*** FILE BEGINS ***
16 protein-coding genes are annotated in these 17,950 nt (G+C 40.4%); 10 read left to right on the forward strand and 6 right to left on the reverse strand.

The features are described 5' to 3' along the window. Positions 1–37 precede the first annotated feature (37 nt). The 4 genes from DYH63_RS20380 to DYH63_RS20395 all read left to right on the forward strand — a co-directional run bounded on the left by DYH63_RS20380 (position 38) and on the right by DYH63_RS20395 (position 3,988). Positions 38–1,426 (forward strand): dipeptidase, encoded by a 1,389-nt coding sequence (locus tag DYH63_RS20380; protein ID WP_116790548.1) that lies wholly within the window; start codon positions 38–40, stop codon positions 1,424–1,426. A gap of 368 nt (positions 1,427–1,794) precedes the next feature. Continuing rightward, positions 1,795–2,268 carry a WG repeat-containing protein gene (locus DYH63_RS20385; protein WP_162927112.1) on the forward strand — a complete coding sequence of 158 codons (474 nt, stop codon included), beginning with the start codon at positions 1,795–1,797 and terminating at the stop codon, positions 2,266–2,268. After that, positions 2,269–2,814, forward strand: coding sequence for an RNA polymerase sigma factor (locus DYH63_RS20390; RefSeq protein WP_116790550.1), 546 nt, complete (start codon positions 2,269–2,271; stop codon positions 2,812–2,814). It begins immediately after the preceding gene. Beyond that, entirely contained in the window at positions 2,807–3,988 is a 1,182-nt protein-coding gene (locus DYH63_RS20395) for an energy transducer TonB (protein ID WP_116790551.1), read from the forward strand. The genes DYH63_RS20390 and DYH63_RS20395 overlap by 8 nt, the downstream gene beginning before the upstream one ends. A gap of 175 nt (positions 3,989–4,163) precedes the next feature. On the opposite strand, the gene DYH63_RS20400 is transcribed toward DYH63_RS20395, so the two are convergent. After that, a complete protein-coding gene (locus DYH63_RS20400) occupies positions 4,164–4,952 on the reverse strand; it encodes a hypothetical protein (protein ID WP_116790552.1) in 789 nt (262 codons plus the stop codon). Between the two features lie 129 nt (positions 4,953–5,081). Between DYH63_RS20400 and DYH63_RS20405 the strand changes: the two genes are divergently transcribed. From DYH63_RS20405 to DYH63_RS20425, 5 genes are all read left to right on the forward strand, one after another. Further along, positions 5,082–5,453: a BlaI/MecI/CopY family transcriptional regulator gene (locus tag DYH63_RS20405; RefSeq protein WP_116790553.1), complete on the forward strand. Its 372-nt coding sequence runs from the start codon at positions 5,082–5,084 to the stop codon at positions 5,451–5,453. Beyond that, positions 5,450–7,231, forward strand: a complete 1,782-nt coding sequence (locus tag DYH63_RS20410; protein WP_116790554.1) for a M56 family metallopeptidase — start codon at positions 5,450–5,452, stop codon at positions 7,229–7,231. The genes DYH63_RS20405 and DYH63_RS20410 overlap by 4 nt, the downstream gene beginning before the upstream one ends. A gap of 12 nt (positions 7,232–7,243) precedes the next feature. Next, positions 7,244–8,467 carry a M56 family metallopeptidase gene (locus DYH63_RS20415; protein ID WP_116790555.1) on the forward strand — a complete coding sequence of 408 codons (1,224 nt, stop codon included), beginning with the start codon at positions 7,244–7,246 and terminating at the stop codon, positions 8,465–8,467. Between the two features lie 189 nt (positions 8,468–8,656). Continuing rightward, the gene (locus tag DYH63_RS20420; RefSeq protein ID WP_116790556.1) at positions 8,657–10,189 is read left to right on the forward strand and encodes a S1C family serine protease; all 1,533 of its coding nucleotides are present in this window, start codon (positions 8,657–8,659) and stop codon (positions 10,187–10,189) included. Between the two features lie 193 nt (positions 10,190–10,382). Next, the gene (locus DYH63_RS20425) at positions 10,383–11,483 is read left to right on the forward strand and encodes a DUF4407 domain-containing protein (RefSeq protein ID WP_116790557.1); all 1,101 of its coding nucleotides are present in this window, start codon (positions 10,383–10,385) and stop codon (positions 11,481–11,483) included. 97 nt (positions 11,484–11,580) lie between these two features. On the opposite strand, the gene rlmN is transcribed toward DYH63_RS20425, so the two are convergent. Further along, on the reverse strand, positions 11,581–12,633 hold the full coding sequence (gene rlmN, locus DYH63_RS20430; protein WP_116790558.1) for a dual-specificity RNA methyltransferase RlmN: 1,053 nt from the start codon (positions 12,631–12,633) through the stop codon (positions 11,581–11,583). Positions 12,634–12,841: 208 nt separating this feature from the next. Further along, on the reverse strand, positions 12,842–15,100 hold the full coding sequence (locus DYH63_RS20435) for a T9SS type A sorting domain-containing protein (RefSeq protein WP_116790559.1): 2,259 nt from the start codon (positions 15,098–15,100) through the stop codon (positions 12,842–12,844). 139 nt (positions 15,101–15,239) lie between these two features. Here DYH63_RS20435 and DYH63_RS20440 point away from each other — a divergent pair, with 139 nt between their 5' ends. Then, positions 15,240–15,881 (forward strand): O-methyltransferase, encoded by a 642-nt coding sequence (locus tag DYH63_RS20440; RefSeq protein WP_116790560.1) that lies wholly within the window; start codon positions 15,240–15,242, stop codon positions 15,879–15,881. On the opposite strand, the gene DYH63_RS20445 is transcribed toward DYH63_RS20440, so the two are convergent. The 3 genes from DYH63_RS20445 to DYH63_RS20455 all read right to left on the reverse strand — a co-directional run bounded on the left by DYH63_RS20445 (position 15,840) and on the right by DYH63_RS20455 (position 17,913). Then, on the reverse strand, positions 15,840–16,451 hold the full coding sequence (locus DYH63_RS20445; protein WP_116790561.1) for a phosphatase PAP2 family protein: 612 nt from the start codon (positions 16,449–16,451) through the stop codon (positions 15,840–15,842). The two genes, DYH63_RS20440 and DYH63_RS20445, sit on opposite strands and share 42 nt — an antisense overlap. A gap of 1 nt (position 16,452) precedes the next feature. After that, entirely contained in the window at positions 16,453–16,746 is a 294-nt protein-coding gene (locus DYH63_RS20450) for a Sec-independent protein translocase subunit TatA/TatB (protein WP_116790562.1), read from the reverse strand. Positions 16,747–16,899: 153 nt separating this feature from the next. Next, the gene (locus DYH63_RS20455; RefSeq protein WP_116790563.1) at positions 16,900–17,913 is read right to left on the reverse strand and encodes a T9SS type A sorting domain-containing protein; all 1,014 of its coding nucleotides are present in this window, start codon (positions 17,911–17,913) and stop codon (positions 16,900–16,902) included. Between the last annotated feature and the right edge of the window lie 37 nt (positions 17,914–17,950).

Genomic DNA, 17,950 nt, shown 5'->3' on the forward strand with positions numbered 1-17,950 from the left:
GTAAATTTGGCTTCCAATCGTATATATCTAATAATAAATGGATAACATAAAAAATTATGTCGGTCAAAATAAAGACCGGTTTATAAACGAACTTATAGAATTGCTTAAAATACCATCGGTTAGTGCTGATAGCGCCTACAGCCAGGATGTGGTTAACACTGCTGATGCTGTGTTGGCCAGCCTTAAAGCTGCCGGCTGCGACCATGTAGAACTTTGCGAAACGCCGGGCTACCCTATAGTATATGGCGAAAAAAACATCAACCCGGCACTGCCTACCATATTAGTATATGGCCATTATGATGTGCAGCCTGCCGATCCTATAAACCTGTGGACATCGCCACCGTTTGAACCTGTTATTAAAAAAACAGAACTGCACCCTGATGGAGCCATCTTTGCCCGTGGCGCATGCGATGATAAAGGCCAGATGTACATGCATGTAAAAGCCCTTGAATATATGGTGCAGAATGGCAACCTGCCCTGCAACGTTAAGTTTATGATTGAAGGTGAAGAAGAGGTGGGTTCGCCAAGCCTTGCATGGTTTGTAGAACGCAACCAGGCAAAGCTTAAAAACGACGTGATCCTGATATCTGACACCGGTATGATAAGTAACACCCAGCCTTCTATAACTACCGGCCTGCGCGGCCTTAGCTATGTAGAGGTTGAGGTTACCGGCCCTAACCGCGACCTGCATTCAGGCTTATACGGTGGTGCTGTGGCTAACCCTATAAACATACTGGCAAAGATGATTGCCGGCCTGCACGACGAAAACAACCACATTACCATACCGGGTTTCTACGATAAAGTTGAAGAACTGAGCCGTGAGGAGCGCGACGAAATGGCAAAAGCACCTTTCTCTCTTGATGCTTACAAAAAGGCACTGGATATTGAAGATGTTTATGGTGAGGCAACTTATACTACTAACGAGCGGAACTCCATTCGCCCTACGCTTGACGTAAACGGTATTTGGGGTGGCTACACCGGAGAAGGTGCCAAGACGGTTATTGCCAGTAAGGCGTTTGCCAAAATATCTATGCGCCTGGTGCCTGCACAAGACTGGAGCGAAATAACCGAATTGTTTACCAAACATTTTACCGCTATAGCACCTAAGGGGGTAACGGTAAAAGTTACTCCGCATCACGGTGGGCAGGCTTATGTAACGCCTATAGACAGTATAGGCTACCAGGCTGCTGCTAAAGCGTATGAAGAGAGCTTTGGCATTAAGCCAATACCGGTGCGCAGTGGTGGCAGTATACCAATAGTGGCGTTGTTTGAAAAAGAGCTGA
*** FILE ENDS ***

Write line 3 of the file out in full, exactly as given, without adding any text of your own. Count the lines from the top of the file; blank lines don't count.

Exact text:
Genomic DNA, 17,950 nt, shown 5'->3' on the forward strand with positions numbered 1-17,950 from the left: